Thursday, December 6, 2012

In Support of Saudi Women and Hardees

There is a saying that I hear all the time in Saudi Arabia as far as progress goes:   “One step forward and two steps back.”  So it comes as no surprise that a conservative Saudi cleric has made headlines with an outrageous tweet he posted this week regarding Saudi women in the workforce.  


Global hamburger chain Hardees, which has operated in Saudi Arabia since 1981, tiptoed into KSA’s modern age by becoming the first restaurant chain in the country to hire female waitresses in several of its Jeddah locations.  While many other Saudi residents and I applaud this move, Sheikh Ali Al Mutairi has called for a boycott of the fast-food chain and has voiced his own opinion via Twitter:  “At the beginning of her shift she’s a waitress. When her shift ends she becomes a prostitute. The more she’s around men the easier it becomes to get closer to her.”   

Basically, in Al Mutairi’s mind, all working women are whores.  

Not only is his statement insulting and degrading to women everywhere, he unfortunately perpetuates the notion that women are only looked upon as sexual objects in this society and that Saudi men are not expected to be able to control themselves at the sight of a shapeless veiled woman flipping burgers.  Although Al Mutairi has his fair share of ultra-conservative supporters (one tweet congratulated him for being  “a splinter in the throats of liberals”), the sheikh’s tweet has ignited outrage among many in Saudi Arabia who claim that his stance is offensive and treads in dangerous waters according to the teachings of Islam, by commonly labeling these women as prostitutes without having any proof. 


Saudi Arabia’s oil-driven economy has remained fairly strong amidst worldwide financial turmoil, but as prices have steadily risen these past few years, many families have felt the pinch.  A large chunk of Saudi Arabia’s work force consists of foreign workers, who are not only hired in practically every field of work there is, but also dominate those lower paid positions which are traditionally considered beneath Saudis, such as all hard labor jobs, restaurant workers, street sweepers and garbage collectors.  Even though the number of highly educated Saudi women exceeds that of Saudi men, the number of Saudi women who actually work outside the home remains dismally below that of men.  Added to that is the fact that women in Saudi Arabia are still prohibited from driving, and the country must import foreign male drivers to chauffeur around the half of the population crippled by this nonsensical and costly policy.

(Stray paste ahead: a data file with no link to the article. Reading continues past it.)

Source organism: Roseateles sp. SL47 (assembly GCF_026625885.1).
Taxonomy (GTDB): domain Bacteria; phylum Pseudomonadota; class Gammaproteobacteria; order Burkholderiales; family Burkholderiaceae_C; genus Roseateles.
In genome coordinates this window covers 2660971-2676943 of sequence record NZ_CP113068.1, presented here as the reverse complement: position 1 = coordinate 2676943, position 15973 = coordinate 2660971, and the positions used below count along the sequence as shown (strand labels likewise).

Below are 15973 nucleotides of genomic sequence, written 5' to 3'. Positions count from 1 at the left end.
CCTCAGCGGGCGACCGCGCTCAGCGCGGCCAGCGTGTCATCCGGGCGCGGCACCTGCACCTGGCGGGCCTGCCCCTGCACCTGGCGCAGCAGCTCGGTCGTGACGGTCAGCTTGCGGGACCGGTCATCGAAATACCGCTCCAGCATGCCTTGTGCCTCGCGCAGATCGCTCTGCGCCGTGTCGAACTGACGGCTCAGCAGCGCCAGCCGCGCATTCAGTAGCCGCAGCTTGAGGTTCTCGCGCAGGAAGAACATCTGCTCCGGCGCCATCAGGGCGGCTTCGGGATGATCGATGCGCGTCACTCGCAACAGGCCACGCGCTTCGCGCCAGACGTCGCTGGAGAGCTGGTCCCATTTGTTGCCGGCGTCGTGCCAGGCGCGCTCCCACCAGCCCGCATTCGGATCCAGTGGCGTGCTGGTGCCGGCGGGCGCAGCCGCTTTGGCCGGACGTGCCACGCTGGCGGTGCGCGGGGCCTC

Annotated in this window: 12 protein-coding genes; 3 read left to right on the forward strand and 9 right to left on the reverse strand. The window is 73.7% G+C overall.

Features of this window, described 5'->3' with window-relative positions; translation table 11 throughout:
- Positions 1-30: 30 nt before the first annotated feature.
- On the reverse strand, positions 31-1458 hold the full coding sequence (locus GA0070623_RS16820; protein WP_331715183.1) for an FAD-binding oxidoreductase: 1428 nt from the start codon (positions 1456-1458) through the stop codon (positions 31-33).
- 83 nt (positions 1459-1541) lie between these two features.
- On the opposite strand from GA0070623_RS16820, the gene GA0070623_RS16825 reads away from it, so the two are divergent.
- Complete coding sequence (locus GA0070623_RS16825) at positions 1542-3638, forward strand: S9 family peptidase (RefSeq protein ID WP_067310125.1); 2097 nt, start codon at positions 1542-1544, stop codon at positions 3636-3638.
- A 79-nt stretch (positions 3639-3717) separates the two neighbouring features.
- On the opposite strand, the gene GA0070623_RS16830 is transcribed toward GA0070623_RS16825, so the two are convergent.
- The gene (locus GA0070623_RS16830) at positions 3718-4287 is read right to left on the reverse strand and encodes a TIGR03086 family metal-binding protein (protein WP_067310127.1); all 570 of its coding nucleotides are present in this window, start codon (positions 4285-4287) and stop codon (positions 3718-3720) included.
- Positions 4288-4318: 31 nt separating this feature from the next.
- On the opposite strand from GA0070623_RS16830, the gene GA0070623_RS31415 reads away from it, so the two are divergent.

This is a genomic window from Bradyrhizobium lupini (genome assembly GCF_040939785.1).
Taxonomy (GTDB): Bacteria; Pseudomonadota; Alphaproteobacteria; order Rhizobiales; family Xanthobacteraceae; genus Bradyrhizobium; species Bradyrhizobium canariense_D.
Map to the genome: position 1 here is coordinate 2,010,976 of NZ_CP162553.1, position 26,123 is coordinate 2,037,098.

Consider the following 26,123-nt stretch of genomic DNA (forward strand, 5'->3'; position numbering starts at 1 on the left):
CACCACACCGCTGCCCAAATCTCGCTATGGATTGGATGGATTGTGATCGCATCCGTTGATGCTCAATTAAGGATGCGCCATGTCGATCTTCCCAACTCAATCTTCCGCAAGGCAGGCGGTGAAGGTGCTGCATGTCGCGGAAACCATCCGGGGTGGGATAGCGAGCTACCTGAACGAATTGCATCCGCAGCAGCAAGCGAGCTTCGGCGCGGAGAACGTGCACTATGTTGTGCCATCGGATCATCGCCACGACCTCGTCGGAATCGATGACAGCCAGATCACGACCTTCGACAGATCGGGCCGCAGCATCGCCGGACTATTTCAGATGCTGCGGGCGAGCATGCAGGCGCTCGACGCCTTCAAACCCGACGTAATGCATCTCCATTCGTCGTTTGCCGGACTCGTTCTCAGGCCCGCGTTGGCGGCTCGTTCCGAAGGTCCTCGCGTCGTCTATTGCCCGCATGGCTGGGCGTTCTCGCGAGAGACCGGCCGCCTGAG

When I first moved to Saudi Arabia in 2007, women were mainly allowed to work in only two fields:  education and medicine.   No women were allowed to work in sales, forcing women to purchase personally intimate items such as cosmetics, perfumes, bras, panties, and sexy lingerie from men.  In a society where there is strict gender segregation, and where women must wear loosely draped black outer cloaks and scarves covering their hair, and where many women even veil their faces, placing a Saudi woman in a situation where a salesman would suggest she needed a D-cup instead of a C was as ludicrous as it was humiliating.   A well-executed campaign by Saudi women against this preposterous policy caused a change in the law, and this past year saleswomen in cosmetics and lingerie shops have popped up in malls everywhere.  There was also a religious backlash when leading Saudi supermarket chain Hyper Panda hired female cashiers a couple of years ago, but that uproar has since died down and female workers have become a common sight in supermarkets.